Cotton naturally took an active part in most, if not all, of the political and theological controversies of his time, the two principal of which were those concerning Antinomianism and the expulsion of Roger Williams. In the former his position was somewhat equivocal -- he first supported and then violently opposed Anne Hutchinson -- in the latter he approved Williams's expulsion as "righteous in the eyes of God", and subsequently in a pamphlet discussion with Williams, particularly in his Bloudy Tenent, Washed and made White in the Bloud of the Lamb (1647), vigorously opposed religious freedom. He was a man of great learning and was a prolific writer. His writings include: The Keyes to the Kingdom of Heaven and the Power thereof (1644), The Way of the Churches of Christ in New England (1645), and The Way of Congregational Churches Cleared (1648), these works constituting an invaluable exposition of New England Congregationalism; and Milk for Babes, Drawn out of the Breasts of Both Testaments, Chiefly for the Spirituall Nourishment of Boston Babes in either England, but may be of like Use for any Children (1646), widely used for many years in New England for the religious instruction of children.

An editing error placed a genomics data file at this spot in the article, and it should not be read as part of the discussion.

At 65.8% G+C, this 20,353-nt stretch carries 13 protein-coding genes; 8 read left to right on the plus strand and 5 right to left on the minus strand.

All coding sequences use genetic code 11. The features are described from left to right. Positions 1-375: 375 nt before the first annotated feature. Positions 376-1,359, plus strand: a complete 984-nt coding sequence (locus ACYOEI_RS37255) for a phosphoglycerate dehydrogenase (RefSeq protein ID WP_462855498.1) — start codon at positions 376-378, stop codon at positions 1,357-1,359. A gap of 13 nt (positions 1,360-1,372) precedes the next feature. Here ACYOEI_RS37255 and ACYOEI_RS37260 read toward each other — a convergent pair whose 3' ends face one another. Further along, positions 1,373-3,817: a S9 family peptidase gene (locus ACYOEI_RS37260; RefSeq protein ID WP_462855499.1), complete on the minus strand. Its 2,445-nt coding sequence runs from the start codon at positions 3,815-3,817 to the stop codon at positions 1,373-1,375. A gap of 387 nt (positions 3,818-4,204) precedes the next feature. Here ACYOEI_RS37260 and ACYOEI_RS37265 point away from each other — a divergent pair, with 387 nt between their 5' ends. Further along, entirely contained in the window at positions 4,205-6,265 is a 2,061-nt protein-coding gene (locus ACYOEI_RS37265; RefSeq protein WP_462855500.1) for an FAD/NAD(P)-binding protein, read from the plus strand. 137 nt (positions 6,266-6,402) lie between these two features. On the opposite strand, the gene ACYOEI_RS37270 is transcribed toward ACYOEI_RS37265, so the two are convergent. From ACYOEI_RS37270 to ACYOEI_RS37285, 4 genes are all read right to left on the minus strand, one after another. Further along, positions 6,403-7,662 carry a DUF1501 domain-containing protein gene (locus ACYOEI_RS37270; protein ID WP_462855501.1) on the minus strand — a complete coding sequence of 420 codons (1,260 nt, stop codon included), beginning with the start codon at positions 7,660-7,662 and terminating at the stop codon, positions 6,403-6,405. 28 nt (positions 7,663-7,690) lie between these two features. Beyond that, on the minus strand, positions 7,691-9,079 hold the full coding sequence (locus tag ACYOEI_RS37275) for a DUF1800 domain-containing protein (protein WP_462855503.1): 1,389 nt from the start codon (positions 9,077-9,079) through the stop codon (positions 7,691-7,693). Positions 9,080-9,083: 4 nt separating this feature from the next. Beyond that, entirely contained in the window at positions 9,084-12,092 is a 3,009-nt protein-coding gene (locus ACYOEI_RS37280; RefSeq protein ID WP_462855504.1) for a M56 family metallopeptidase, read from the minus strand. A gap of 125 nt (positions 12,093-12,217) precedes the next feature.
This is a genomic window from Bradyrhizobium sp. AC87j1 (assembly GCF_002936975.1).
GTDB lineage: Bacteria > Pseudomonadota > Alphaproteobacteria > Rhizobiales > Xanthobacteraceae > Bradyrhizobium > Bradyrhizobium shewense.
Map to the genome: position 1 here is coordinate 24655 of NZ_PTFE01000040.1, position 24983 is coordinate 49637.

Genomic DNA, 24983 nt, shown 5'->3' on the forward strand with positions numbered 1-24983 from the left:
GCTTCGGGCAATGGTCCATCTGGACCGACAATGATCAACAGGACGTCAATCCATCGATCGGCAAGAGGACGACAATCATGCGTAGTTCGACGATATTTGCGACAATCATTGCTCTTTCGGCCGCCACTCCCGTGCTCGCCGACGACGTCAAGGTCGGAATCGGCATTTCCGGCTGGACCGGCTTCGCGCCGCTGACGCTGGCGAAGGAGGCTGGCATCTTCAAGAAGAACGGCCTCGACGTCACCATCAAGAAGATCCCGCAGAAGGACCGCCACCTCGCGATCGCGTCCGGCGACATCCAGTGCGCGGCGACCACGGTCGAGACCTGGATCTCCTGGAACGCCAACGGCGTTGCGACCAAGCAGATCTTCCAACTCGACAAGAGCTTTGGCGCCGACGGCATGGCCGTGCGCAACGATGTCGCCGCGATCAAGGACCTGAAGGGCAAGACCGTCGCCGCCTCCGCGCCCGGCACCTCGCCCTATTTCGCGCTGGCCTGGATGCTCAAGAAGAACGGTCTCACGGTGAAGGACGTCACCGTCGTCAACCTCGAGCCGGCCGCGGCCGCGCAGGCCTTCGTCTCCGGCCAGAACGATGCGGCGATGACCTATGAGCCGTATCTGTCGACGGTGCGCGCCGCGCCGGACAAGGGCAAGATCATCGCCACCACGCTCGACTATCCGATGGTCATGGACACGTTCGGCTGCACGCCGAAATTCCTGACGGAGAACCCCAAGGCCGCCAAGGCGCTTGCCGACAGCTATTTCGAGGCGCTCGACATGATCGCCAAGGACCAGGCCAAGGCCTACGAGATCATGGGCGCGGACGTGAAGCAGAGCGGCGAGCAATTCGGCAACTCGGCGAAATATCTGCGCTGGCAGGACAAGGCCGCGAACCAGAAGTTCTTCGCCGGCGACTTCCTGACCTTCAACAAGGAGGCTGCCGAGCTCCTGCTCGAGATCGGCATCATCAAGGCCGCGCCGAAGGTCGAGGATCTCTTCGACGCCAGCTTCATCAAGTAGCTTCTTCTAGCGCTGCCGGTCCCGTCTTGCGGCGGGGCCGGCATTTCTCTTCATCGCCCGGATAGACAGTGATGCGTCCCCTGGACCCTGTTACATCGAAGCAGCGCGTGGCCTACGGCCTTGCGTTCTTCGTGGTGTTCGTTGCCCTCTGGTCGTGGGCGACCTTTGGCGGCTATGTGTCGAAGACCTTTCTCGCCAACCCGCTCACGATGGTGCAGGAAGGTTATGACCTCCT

Father: Roland Cotton (b. 1550, d. 1604)

Mother: Mary Hurlbert (b. 1560)

Wife: Elisabeth Horrocks

Wife: Sarah Hawkridge (m. 25-Apr-1632)

Son: Rowland Cotton

Son: Seaborn Cotton

Daughter: Maria Cotton

Daughter: Sarah Cotton

Daughter: Elizabeth Cotton

Son: John Cotton (b. 1640, d. 1699)

   University: BA, Trinity College, Cambridge University (1603)
   University: MA, Trinity College, Cambridge University (1606)

-------------------- From findagrave.com:

Birth: Dec 4 1585, England

Death: Dec 23 1652

Religious Figure. Puritan minister at St Botolph's Church, Lincolnshire, Eng, bef leaving for Am 1633. Dtr Maria later wedded Increase Mather & borne son, Cotton Mather. John Cotton became minister at 1st Church of Boston, MA, forming basis for Congregationalism. He figured prominently in Antinomian Controversy & trial of Anne Hutchinson & Cambridge Synod, which led to adoption of Half-way Covenant.

Burial: Kings Chapel Burying Grd, Boston, Suffolk Co, MA, USA -------------------- From the book "The Great Migration Begins":

ASSOCIATIONS: Cotton names several relatives in his will, some of them still in Boston in Lincolnshire.

COMMENTS: John Cotton's reputation and influence were unequalled among New England ministers, with the possible exception of Thomas Hooker. At the outbreak of the Antinomian crisis he seemed to side with Hutchinson and Wheelwright, thus giving that side some hope of victory, but when he was brought around, however unwillingly, to the "orthodox" position, the triumph of Winthrop and his party was assured.